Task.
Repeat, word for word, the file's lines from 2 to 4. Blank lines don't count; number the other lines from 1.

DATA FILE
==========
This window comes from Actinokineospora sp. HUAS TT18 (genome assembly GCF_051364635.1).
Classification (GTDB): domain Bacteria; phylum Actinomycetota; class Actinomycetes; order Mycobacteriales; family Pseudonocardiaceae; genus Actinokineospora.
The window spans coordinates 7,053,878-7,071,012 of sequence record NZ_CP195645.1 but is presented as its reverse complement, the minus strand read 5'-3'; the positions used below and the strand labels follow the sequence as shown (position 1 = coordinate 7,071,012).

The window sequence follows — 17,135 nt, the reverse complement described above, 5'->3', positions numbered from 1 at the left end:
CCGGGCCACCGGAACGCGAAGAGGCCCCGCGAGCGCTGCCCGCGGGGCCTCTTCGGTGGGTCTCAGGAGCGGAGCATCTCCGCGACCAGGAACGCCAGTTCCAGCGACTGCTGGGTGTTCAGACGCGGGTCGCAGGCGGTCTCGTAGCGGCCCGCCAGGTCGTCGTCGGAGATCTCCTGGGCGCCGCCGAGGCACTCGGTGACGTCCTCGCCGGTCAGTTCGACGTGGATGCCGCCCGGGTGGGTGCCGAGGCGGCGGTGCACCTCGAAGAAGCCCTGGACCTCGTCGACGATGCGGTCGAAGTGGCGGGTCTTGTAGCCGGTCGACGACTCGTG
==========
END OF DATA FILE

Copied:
Classification (GTDB): domain Bacteria; phylum Actinomycetota; class Actinomycetes; order Mycobacteriales; family Pseudonocardiaceae; genus Actinokineospora.
The window spans coordinates 7,053,878-7,071,012 of sequence record NZ_CP195645.1 but is presented as its reverse complement, the minus strand read 5'-3'; the positions used below and the strand labels follow the sequence as shown (position 1 = coordinate 7,071,012).

The window sequence follows — 17,135 nt, the reverse complement described above, 5'->3', positions numbered from 1 at the left end: